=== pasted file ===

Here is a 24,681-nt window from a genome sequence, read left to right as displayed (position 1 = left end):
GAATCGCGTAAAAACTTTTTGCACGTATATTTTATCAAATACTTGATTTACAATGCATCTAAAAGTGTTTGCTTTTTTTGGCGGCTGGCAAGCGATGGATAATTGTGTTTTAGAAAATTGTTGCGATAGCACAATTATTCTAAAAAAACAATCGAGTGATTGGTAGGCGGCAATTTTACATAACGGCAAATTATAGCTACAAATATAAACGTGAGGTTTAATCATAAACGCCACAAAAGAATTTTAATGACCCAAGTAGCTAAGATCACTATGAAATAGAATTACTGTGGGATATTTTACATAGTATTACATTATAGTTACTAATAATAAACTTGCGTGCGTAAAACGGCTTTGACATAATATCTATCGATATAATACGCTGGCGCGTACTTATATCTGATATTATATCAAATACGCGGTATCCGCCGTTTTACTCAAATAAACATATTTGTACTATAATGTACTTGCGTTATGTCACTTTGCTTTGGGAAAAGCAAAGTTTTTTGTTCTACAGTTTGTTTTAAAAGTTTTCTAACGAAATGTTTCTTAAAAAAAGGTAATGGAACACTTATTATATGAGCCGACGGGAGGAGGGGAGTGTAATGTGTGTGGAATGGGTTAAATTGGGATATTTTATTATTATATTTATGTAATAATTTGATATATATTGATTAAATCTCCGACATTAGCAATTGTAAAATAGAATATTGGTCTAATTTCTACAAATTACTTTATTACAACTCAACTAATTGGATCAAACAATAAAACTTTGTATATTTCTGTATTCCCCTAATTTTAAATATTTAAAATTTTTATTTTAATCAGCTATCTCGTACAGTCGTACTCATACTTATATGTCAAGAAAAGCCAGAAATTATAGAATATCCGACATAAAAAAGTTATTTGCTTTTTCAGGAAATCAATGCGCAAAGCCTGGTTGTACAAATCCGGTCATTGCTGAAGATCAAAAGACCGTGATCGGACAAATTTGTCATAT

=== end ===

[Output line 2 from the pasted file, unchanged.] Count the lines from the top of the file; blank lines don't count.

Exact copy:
GAATCGCGTAAAAACTTTTTGCACGTATATTTTATCAAATACTTGATTTACAATGCATCTAAAAGTGTTTGCTTTTTTTGGCGGCTGGCAAGCGATGGATAATTGTGTTTTAGAAAATTGTTGCGATAGCACAATTATTCTAAAAAAACAATCGAGTGATTGGTAGGCGGCAATTTTACATAACGGCAAATTATAGCTACAAATATAAACGTGAGGTTTAATCATAAACGCCACAAAAGAATTTTAATGACCCAAGTAGCTAAGATCACTATGAAATAGAATTACTGTGGGATATTTTACATAGTATTACATTATAGTTACTAATAATAAACTTGCGTGCGTAAAACGGCTTTGACATAATATCTATCGATATAATACGCTGGCGCGTACTTATATCTGATATTATATCAAATACGCGGTATCCGCCGTTTTACTCAAATAAACATATTTGTACTATAATGTACTTGCGTTATGTCACTTTGCTTTGGGAAAAGCAAAGTTTTTTGTTCTACAGTTTGTTTTAAAAGTTTTCTAACGAAATGTTTCTTAAAAAAAGGTAATGGAACACTTATTATATGAGCCGACGGGAGGAGGGGAGTGTAATGTGTGTGGAATGGGTTAAATTGGGATATTTTATTATTATATTTATGTAATAATTTGATATATATTGATTAAATCTCCGACATTAGCAATTGTAAAATAGAATATTGGTCTAATTTCTACAAATTACTTTATTACAACTCAACTAATTGGATCAAACAATAAAACTTTGTATATTTCTGTATTCCCCTAATTTTAAATATTTAAAATTTTTATTTTAATCAGCTATCTCGTACAGTCGTACTCATACTTATATGTCAAGAAAAGCCAGAAATTATAGAATATCCGACATAAAAAAGTTATTTGCTTTTTCAGGAAATCAATGCGCAAAGCCTGGTTGTACAAATCCGGTCATTGCTGAAGATCAAAAGACCGTGATCGGACAAATTTGTCATAT